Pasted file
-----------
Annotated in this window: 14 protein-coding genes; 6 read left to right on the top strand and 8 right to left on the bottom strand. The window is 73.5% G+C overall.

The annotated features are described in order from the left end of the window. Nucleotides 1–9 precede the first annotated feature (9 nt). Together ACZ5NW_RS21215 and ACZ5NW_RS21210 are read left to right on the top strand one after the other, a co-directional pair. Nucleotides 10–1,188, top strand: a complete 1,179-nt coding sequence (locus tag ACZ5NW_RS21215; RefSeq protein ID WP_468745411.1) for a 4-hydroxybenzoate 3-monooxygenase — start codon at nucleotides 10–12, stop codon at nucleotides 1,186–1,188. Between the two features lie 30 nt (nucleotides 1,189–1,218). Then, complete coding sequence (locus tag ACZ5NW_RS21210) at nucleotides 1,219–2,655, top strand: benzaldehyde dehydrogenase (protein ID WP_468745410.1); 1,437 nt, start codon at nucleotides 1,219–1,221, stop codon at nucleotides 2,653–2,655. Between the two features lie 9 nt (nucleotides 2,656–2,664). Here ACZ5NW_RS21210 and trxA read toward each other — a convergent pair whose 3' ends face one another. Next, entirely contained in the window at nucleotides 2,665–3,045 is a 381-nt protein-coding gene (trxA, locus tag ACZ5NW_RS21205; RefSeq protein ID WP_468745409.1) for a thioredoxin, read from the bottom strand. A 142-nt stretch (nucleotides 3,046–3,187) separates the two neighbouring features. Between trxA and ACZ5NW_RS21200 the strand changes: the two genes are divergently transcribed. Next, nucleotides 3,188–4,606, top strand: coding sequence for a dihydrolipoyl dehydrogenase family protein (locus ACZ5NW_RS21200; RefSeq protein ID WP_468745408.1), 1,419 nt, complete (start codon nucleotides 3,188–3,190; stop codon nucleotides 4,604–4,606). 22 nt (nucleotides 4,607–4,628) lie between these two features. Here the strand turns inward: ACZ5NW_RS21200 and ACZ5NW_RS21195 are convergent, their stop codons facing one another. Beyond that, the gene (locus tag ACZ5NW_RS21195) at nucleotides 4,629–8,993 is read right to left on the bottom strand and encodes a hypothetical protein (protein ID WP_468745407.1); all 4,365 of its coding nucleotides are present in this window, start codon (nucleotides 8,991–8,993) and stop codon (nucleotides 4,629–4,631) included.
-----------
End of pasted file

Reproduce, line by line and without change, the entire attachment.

Annotated in this window: 14 protein-coding genes; 6 read left to right on the top strand and 8 right to left on the bottom strand. The window is 73.5% G+C overall.

The annotated features are described in order from the left end of the window. Nucleotides 1–9 precede the first annotated feature (9 nt). Together ACZ5NW_RS21215 and ACZ5NW_RS21210 are read left to right on the top strand one after the other, a co-directional pair. Nucleotides 10–1,188, top strand: a complete 1,179-nt coding sequence (locus tag ACZ5NW_RS21215; RefSeq protein ID WP_468745411.1) for a 4-hydroxybenzoate 3-monooxygenase — start codon at nucleotides 10–12, stop codon at nucleotides 1,186–1,188. Between the two features lie 30 nt (nucleotides 1,189–1,218). Then, complete coding sequence (locus tag ACZ5NW_RS21210) at nucleotides 1,219–2,655, top strand: benzaldehyde dehydrogenase (protein ID WP_468745410.1); 1,437 nt, start codon at nucleotides 1,219–1,221, stop codon at nucleotides 2,653–2,655. Between the two features lie 9 nt (nucleotides 2,656–2,664). Here ACZ5NW_RS21210 and trxA read toward each other — a convergent pair whose 3' ends face one another. Next, entirely contained in the window at nucleotides 2,665–3,045 is a 381-nt protein-coding gene (trxA, locus tag ACZ5NW_RS21205; RefSeq protein ID WP_468745409.1) for a thioredoxin, read from the bottom strand. A 142-nt stretch (nucleotides 3,046–3,187) separates the two neighbouring features. Between trxA and ACZ5NW_RS21200 the strand changes: the two genes are divergently transcribed. Next, nucleotides 3,188–4,606, top strand: coding sequence for a dihydrolipoyl dehydrogenase family protein (locus ACZ5NW_RS21200; RefSeq protein ID WP_468745408.1), 1,419 nt, complete (start codon nucleotides 3,188–3,190; stop codon nucleotides 4,604–4,606). 22 nt (nucleotides 4,607–4,628) lie between these two features. Here the strand turns inward: ACZ5NW_RS21200 and ACZ5NW_RS21195 are convergent, their stop codons facing one another. Beyond that, the gene (locus tag ACZ5NW_RS21195) at nucleotides 4,629–8,993 is read right to left on the bottom strand and encodes a hypothetical protein (protein ID WP_468745407.1); all 4,365 of its coding nucleotides are present in this window, start codon (nucleotides 8,991–8,993) and stop codon (nucleotides 4,629–4,631) included.